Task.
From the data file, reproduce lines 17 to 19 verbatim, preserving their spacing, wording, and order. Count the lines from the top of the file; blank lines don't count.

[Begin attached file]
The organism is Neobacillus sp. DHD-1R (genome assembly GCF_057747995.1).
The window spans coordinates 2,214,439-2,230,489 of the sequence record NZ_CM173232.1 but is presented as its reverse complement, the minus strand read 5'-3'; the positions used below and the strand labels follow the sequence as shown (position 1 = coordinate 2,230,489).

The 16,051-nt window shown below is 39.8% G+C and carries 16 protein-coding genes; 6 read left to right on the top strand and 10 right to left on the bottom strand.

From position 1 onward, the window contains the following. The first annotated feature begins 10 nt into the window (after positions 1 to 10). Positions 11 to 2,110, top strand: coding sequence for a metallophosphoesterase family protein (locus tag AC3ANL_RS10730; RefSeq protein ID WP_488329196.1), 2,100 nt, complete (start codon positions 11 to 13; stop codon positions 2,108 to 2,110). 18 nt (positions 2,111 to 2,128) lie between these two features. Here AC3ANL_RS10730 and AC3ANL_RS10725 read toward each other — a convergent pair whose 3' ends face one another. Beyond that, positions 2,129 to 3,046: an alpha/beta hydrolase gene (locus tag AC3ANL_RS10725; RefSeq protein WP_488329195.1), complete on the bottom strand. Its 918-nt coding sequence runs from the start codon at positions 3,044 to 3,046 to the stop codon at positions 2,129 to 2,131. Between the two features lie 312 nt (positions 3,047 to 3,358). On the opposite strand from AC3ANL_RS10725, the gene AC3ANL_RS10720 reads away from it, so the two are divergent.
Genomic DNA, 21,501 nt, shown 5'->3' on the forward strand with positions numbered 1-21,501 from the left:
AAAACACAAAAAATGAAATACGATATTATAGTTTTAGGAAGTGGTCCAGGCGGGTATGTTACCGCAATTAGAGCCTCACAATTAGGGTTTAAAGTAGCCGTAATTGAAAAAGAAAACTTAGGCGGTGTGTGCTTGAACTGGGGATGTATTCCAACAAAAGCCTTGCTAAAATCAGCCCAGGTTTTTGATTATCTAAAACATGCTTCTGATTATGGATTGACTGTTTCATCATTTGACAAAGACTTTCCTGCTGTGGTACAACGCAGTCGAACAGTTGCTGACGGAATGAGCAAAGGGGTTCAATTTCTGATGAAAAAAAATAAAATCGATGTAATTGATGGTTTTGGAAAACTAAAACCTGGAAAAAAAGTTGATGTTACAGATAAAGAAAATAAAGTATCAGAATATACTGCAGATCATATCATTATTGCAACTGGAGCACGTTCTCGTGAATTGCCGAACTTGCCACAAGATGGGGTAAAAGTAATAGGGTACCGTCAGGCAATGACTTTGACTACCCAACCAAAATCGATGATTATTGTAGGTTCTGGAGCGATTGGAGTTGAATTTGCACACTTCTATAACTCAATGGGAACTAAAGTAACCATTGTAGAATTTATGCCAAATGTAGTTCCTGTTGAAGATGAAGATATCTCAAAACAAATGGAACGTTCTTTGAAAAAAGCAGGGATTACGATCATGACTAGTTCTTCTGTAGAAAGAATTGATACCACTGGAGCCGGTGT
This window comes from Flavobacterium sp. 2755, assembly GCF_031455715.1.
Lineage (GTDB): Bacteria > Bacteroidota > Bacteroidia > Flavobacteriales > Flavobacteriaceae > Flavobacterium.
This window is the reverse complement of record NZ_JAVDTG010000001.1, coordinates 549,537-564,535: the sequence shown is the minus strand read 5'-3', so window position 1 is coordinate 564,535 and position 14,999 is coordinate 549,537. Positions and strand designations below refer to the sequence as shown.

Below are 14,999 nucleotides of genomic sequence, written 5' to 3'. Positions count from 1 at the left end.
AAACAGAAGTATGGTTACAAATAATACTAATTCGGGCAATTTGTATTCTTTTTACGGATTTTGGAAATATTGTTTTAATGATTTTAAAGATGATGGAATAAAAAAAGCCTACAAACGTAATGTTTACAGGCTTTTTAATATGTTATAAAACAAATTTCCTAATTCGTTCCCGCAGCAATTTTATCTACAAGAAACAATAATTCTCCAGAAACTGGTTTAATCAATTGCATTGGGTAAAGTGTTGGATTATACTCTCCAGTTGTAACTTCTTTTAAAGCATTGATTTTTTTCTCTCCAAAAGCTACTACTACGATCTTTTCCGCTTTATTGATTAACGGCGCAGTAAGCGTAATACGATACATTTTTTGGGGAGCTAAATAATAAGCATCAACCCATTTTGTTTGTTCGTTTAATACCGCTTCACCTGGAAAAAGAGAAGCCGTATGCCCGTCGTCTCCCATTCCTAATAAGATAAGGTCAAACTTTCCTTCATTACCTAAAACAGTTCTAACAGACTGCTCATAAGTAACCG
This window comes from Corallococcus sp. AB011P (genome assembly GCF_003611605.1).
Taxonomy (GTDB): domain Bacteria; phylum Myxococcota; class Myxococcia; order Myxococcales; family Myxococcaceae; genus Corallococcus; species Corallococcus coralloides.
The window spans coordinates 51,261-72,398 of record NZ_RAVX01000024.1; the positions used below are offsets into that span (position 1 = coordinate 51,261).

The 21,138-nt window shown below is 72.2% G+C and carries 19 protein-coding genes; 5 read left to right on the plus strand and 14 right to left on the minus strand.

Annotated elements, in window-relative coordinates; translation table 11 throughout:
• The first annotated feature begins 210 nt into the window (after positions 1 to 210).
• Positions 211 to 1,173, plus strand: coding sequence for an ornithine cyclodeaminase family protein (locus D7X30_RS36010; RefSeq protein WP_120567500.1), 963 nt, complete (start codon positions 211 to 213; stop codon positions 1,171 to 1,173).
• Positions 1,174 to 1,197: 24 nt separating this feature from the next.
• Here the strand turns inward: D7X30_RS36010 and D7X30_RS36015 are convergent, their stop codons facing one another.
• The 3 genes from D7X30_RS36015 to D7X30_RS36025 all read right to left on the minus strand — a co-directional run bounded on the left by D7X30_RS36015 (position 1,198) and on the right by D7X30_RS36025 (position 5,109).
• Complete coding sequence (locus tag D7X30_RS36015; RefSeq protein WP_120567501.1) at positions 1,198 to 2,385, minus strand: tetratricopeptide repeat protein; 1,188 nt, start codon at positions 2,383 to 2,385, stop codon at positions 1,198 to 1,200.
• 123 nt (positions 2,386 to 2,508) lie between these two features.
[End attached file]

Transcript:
• The first annotated feature begins 210 nt into the window (after positions 1 to 210).
• Positions 211 to 1,173, plus strand: coding sequence for an ornithine cyclodeaminase family protein (locus D7X30_RS36010; RefSeq protein WP_120567500.1), 963 nt, complete (start codon positions 211 to 213; stop codon positions 1,171 to 1,173).
• Positions 1,174 to 1,197: 24 nt separating this feature from the next.